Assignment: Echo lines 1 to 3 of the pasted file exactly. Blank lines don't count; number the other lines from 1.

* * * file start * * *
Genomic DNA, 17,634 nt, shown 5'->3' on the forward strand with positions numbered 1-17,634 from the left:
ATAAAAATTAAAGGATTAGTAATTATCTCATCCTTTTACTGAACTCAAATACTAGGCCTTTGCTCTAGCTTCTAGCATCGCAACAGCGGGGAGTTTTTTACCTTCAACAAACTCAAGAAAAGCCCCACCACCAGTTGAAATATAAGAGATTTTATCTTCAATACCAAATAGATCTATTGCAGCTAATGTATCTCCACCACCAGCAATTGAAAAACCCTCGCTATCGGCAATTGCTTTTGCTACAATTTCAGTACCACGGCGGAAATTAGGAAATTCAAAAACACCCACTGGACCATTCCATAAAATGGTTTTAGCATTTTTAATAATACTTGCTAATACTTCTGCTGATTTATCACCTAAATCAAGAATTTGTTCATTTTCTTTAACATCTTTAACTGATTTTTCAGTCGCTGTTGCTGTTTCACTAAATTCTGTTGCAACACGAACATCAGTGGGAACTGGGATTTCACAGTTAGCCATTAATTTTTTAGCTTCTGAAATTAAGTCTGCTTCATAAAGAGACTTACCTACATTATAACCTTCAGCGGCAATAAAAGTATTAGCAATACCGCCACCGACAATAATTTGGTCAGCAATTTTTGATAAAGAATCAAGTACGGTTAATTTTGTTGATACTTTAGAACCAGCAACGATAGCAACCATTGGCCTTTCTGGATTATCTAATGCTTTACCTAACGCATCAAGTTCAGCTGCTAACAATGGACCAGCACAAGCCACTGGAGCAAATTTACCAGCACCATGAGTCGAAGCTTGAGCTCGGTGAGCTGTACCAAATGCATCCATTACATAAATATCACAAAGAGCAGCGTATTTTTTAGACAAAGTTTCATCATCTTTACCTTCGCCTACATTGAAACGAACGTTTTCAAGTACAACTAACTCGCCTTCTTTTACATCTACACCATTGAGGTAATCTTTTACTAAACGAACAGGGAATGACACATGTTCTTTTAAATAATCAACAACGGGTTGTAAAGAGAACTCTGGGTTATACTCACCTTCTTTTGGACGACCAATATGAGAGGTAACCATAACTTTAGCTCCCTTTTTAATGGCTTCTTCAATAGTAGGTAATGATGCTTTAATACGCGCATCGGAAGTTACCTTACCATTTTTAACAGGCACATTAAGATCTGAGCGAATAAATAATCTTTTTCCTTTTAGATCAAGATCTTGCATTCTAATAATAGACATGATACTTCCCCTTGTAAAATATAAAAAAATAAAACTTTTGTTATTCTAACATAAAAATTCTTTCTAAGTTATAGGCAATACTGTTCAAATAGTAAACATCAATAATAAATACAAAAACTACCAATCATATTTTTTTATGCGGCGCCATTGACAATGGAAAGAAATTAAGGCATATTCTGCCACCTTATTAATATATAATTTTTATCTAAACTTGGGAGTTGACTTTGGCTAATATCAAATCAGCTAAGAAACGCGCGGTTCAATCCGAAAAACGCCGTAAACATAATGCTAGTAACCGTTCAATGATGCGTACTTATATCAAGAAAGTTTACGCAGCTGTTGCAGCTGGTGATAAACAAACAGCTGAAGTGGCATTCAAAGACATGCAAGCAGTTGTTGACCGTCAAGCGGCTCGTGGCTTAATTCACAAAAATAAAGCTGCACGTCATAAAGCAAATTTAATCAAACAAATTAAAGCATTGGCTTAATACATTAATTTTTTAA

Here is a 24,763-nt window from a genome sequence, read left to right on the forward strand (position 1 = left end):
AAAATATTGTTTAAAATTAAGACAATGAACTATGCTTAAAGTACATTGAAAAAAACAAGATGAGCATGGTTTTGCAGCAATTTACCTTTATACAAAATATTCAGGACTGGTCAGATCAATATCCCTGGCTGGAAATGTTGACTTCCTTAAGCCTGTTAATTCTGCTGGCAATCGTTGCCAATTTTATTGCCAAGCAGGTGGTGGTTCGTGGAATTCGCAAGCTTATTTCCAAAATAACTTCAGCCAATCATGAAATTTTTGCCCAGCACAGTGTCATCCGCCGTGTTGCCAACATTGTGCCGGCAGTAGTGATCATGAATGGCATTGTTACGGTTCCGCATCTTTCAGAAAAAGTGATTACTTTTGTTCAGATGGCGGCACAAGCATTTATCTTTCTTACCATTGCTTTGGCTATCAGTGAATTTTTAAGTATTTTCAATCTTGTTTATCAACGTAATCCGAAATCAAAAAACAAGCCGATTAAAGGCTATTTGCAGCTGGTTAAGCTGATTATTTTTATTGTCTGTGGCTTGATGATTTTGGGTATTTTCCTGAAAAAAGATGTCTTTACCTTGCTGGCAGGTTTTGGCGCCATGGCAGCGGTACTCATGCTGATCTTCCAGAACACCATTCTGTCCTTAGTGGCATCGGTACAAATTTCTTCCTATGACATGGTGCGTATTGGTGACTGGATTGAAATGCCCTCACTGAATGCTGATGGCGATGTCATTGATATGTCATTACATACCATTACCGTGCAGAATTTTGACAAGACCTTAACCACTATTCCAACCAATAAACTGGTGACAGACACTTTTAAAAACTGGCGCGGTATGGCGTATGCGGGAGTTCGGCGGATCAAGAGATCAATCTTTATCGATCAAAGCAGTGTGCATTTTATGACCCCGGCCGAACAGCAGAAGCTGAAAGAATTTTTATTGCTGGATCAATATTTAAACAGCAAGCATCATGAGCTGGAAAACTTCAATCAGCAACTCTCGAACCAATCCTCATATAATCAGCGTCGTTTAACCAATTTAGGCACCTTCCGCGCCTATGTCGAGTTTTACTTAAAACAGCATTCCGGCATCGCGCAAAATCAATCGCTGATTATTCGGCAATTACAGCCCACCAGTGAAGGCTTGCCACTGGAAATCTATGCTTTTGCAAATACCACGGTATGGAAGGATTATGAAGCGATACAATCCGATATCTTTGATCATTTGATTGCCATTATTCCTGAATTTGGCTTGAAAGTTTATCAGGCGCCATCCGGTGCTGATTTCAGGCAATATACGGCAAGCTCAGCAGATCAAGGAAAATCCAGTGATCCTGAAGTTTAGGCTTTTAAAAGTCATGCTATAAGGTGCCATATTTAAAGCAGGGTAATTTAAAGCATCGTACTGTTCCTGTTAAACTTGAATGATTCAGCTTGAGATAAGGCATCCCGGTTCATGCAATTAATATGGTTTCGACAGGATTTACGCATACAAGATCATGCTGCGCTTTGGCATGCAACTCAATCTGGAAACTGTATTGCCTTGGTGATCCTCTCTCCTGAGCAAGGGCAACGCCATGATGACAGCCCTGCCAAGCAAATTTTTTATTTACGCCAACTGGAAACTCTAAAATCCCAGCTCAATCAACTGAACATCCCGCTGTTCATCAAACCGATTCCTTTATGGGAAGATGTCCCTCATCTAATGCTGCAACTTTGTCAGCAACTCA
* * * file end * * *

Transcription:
Genomic DNA, 17,634 nt, shown 5'->3' on the forward strand with positions numbered 1-17,634 from the left:
ATAAAAATTAAAGGATTAGTAATTATCTCATCCTTTTACTGAACTCAAATACTAGGCCTTTGCTCTAGCTTCTAGCATCGCAACAGCGGGGAGTTTTTTACCTTCAACAAACTCAAGAAAAGCCCCACCACCAGTTGAAATATAAGAGATTTTATCTTCAATACCAAATAGATCTATTGCAGCTAATGTATCTCCACCACCAGCAATTGAAAAACCCTCGCTATCGGCAATTGCTTTTGCTACAATTTCAGTACCACGGCGGAAATTAGGAAATTCAAAAACACCCACTGGACCATTCCATAAAATGGTTTTAGCATTTTTAATAATACTTGCTAATACTTCTGCTGATTTATCACCTAAATCAAGAATTTGTTCATTTTCTTTAACATCTTTAACTGATTTTTCAGTCGCTGTTGCTGTTTCACTAAATTCTGTTGCAACACGAACATCAGTGGGAACTGGGATTTCACAGTTAGCCATTAATTTTTTAGCTTCTGAAATTAAGTCTGCTTCATAAAGAGACTTACCTACATTATAACCTTCAGCGGCAATAAAAGTATTAGCAATACCGCCACCGACAATAATTTGGTCAGCAATTTTTGATAAAGAATCAAGTACGGTTAATTTTGTTGATACTTTAGAACCAGCAACGATAGCAACCATTGGCCTTTCTGGATTATCTAATGCTTTACCTAACGCATCAAGTTCAGCTGCTAACAATGGACCAGCACAAGCCACTGGAGCAAATTTACCAGCACCATGAGTCGAAGCTTGAGCTCGGTGAGCTGTACCAAATGCATCCATTACATAAATATCACAAAGAGCAGCGTATTTTTTAGACAAAGTTTCATCATCTTTACCTTCGCCTACATTGAAACGAACGTTTTCAAGTACAACTAACTCGCCTTCTTTTACATCTACACCATTGAGGTAATCTTTTACTAAACGAACAGGGAATGACACATGTTCTTTTAAATAATCAACAACGGGTTGTAAAGAGAACTCTGGGTTATACTCACCTTCTTTTGGACGACCAATATGAGAGGTAACCATAACTTTAGCTCCCTTTTTAATGGCTTCTTCAATAGTAGGTAATGATGCTTTAATACGCGCATCGGAAGTTACCTTACCATTTTTAACAGGCACATTAAGATCTGAGCGAATAAATAATCTTTTTCCTTTTAGATCAAGATCTTGCATTCTAATAATAGACATGATACTTCCCCTTGTAAAATATAAAAAAATAAAACTTTTGTTATTCTAACATAAAAATTCTTTCTAAGTTATAGGCAATACTGTTCAAATAGTAAACATCAATAATAAATACAAAAACTACCAATCATATTTTTTTATGCGGCGCCATTGACAATGGAAAGAAATTAAGGCATATTCTGCCACCTTATTAATATATAATTTTTATCTAAACTTGGGAGTTGACTTTGGCTAATATCAAATCAGCTAAGAAACGCGCGGTTCAATCCGAAAAACGCCGTAAACATAATGCTAGTAACCGTTCAATGATGCGTACTTATATCAAGAAAGTTTACGCAGCTGTTGCAGCTGGTGATAAACAAACAGCTGAAGTGGCATTCAAAGACATGCAAGCAGTTGTTGACCGTCAAGCGGCTCGTGGCTTAATTCACAAAAATAAAGCTGCACGTCATAAAGCAAATTTAATCAAACAAATTAAAGCATTGGCTTAATACATTAATTTTTTAA

Here is a 24,763-nt window from a genome sequence, read left to right on the forward strand (position 1 = left end):